By Frederik Pleitgen and Saad Abedine
BAGHDAD, Iraq (CNN) — “Peace for all believers,” the congregation at the Sacred Heart church in Eastern Baghdad sings, as the Patriarch, Emmanuel III Delly, holds a heavy cross in his hands, his eyes closed.
He seems focused on the hard work that lies ahead.
Pope Benedict XVI recently appointed the Patriarch of the Chaldean Church for Babylon, an ancient denomination with roots in the age of Jesus Christ, a cardinal.
Emmanuel III is the first Iraqi to be elevated to that status and will receive his ordination on November 24 in Rome.
That means somewhere down the line, Emmanuel III could become Pope.
But the task at hand now is more pressing. The Vatican has charged Emmanuel III with nothing less than keeping Christianity alive in war-torn Iraq, where thousands of Christians, most of them Chaldeans and Assyrians, have fled the country and hundreds have been killed.
Iraq’s Christian Community is shrinking fast and the bloodletting becomes clear even at the Cardinal’s service at the Sacred Heart Church.
The room is only half full with those who have braved the danger of an early morning Baghdad commute to pray for peace for their fellow Christians, for Iraq, and for the entire world.
Some of them were in tears as they sang songs of hope in this time of despair.
“In the last few years there was an increase in the number of the cases of kidnapping, robbery, theft, killing, car bombs and explosive devices, and that scared so many,” the cardinal told reporters at an interview at the Chaldean Church’s headquarters in western Baghdad.
The cardinal’s residence is a simple bungalow structure and the visitors’ room is almost bare — a wall carpet depicting Jesus Christ on the cross is practically the only decoration.
“A gift from Iran,” the Cardinal’s assistant says with a smile as we wait for Emmanuel III to arrive.
The 80-year-old cardinal is only about 1.6 meters (5ft 3in) tall, and his body seems frail as he moves slowly across the room, but his eyes are wide-awake and penetrating as he gleams through his large gold-framed glasses.
Right from the start he makes it clear, this won’t be an interview about Christian hardship in Iraq alone.
“In reality this is a question I don’t like very much and I know journalists always ask me that question,” he says, a little uneasy.
“What’s happening to the Christian is happening to the Muslims as well.”
Emmanuel III was born in 1927 in the tiny village Talkif near Mosul in Northern Iraq, where Christians have been practicing their religion for around 2,000 years and some still speak Aramaic, the language of Jesus.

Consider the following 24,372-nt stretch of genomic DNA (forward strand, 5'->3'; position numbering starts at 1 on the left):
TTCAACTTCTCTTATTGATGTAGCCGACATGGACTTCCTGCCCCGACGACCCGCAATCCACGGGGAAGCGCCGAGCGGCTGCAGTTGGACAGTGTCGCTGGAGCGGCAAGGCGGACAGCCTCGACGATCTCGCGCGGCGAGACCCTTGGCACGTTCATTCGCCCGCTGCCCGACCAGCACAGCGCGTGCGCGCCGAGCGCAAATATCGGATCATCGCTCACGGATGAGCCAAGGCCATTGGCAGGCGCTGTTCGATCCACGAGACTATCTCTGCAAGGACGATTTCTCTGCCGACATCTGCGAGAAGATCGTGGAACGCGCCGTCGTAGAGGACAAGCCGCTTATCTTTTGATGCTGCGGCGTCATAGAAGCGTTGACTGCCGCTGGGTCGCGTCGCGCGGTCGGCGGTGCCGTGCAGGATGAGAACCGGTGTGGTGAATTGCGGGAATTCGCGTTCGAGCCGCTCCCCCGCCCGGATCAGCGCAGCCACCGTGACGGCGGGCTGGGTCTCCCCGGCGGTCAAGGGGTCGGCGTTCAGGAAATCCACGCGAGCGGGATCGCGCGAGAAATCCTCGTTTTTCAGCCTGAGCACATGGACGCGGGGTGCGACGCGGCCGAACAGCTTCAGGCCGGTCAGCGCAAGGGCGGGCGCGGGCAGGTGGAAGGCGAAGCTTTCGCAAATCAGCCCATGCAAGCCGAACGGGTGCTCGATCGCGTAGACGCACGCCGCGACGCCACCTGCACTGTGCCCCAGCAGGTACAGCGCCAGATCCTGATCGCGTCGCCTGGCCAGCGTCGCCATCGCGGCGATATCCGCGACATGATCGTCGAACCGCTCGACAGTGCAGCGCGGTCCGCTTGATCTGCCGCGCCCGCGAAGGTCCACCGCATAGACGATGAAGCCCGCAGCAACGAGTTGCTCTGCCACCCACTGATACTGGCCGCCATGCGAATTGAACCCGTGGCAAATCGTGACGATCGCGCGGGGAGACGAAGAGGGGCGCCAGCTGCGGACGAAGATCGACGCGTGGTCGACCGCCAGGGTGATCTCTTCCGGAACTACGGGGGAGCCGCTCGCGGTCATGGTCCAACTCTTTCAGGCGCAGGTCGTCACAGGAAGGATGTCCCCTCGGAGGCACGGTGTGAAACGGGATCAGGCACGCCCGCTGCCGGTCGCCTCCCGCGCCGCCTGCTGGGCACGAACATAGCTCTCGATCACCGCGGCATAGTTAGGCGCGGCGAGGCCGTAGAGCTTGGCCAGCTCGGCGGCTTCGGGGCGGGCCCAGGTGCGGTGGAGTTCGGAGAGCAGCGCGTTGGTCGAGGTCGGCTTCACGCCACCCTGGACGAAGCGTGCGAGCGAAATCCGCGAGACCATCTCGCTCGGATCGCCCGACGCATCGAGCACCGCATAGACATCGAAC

“The Christians are natives to this country,” the Cardinal says. “Our civilization has been deeply rooted in this country for thousands of years.”
In 1946, he went to Rome to study religion. The Italian capital lay in ruins and Delly recalls seeing the destruction caused by World War II, and the human suffering, first hand.
It was during his time in Italy that two of his life’s guiding principles evolved: His distaste for war and his deep commitment to dialogue between Christians and Muslims.
Delly wrote his PhD thesis on the relationship between Catholicism and Islam, discussing, “the existence of God according to Abu Nasr Al-Farabi,” a Muslim philosopher.
“We are brothers and we have been living together for 14 centuries, all of us need to work together to advance the Iraqi family,” Cardinal Delly says, but he realizes things aren’t that simple in today’s Iraq.
“Even an earthworm, if touched, will cringe fearing it will get hurt,” he says in a serious voice as he talks about the thousands of Christians who have fled their homes since Saddam Hussein’s regime was toppled in 2003.
At least some of the violence in Iraq today is directed at the country’s Christians. Churches have been bombed, priests kidnapped and killed.
Christianity in Iraq is in a fight for survival and Emmanuel III is trying to use his clout to make a difference.
He has lobbied Iraq’s Prime Minister Nouri Al Maliki to do more to protect Christians and has held talks with influential Muslim leaders, like the powerful Shiite cleric Grand Ayatollah Ali al Sistani.
“We will do all we can so they can live a good life and enjoy freedom and we hope they will return to the motherland, but if we want them to return, we must carry out giant steps starting now,” the cardinal says, moving forward in his chair to emphasize his point.
The “giant steps” the cardinal talks about do not only involve better security for the country’s Christians. “We must build factories, small factories, small projects in our villages,” he says, emphasizing his belief that not just faith, but prosperity will lead the country out of its current crisis.
“We need to start with a few projects in our villages in the north and south so the youth will stay, and the youth will work so they can earn their living and only then will they come back to the country.”
And Cardinal Emmanuel III says he is confident Christianity in Iraq will make a comeback and flourish again.
His message is a message of hope and reconciliation, which he preaches to those at the service at the Sacred Heart Church in Eastern Baghdad. Many of those singing along have little more than hope left in their lives.